François Mirabel, Dean of the Faculty of Economics at the University of Montpellier, is the author. Regulation of electricity and gas markets: Main economic issues (Editions Presse des Mines), currently being updated.
LA TRIBUNE – Does the economic crisis linked to the war in Ukraine or the maintenance of France’s nuclear fleet alone explain the increase in electricity prices?
François MIRABEL – It cannot be denied that the state of war and certain industrial obligations partly explains the rise in the price of electricity. But there are more structural reasons. They have been linked since 1998 through market liberalization in 2000, following the transposition of the European directive. Electricity is a public service, like telephony. However, if telecom liberalization has been good for the consumer, with significant reductions in prices, the same is not true for electricity. Certain characteristics made competition difficult, with EDF having a competitive advantage, particularly in terms of nuclear generation capacity. In this context, to allow new entrants to enter the supply market where the “mandatory operator” has a monopoly, electricity tariff setting mechanisms were partially and gradually linked to the cost of production to maintain more stability in market prices. time T depending on supply and demand. Thus, prices change from one hour of the day to the next without any relation to real production costs… We have artificially multiplied profit centers without any economic sense. This is under the dogma originally introduced by Article 90 § 2 of the Treaty of Rome* (Treaty establishing the European Union, editor’s note) In 1957.
However, France sees price increases limited to individuals and VSEs/SMEs. Why?
This is because the State applies a tariff shield for all regulated sales tariffs (blue rates, editor’s note), now only applies to small businesses and individuals. Financing this shield is very expensive for the State, but this does not apply to ETIs and large groups that pay for electricity based on single market prices.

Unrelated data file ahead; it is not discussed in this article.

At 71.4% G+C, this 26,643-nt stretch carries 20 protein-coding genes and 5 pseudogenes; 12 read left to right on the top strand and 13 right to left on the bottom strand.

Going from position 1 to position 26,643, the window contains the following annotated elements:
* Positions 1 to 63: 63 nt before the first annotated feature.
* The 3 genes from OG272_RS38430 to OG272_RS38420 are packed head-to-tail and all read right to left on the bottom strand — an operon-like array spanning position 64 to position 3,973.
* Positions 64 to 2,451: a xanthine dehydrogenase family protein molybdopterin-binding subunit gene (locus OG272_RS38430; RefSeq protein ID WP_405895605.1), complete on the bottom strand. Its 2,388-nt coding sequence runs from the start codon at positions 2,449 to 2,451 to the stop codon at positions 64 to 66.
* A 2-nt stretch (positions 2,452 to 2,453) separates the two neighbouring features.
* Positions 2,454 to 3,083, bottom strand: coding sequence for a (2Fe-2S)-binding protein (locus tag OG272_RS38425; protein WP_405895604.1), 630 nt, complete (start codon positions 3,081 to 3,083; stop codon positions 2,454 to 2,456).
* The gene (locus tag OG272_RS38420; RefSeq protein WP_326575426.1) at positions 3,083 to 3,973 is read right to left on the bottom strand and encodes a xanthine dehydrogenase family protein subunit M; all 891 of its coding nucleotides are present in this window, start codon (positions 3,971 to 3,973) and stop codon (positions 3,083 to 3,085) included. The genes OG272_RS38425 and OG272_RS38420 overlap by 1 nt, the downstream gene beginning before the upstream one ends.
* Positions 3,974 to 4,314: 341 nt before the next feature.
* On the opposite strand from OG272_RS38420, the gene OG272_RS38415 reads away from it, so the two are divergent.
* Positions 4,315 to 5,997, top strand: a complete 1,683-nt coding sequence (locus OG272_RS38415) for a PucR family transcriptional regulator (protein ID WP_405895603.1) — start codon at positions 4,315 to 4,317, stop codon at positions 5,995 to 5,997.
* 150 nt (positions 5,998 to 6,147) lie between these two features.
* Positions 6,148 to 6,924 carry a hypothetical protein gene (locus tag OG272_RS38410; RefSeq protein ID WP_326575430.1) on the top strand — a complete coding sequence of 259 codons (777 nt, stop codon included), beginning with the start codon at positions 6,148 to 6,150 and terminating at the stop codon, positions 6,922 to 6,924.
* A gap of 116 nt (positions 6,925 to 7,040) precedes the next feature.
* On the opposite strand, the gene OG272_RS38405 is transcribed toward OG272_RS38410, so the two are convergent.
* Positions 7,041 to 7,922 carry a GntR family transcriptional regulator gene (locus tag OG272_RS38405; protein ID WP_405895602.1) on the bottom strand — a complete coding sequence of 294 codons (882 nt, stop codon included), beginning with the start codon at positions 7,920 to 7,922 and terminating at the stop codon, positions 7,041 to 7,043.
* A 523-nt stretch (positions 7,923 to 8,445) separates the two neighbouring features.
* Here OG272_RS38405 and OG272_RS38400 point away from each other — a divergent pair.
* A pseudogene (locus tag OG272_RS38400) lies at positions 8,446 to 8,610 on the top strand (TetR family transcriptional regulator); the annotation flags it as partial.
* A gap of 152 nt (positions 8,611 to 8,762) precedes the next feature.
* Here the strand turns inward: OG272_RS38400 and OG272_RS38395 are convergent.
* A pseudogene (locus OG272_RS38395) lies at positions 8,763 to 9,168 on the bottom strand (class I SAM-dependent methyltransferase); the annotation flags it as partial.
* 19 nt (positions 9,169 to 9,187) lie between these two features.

How to get back to more consistency?
Let’s remember that EDF was created in 1946, because at that time there were so many electricity companies that it was difficult to operate them in a coordinated way… But today we are limited by the choice of competition policy. In my opinion, it is necessary to return to a more centralized mode of electricity management in each European country by adopting a tariff based on average production costs rather than on the last MW produced as is currently the case. In case of strong demand, as the European grids are connected and linked, we can thus prioritize the least polluting power stations and offer the best performance at the expense of the fuel, gas or coal-fired auxiliary power stations that everyone activates. for its part that drives up prices today.
Do you think going back to monopoly would be a good solution?
It would be hypocritical to present the events in this way because the European treaties do not allow it. In fact, we thought about competition before we thought about European energy policy. We pay the price today.
What is a reasonable alternative to the current situation?
In my opinion, a single buyer per country should offer a long-term purchase price to manufacturers. This is what the Energy Regulatory Commission enforces (CRE, editor’s note) for renewable energy. Why not for other resources? This choice of centralization was made, for example, by the UK when it ordered the EPR at Hinkley Point from EDF. The United Kingdom secured a supply tariff for 35 years! It can be an inspiring model…
* “Entities responsible for the management of services of general economic interest or of a fiscal monopoly nature shall be subject to the rules of this Agreement, in particular to the rules of competition, to the extent that the application of these rules is inconsistent with the law. or indeed the special mission assigned to them. »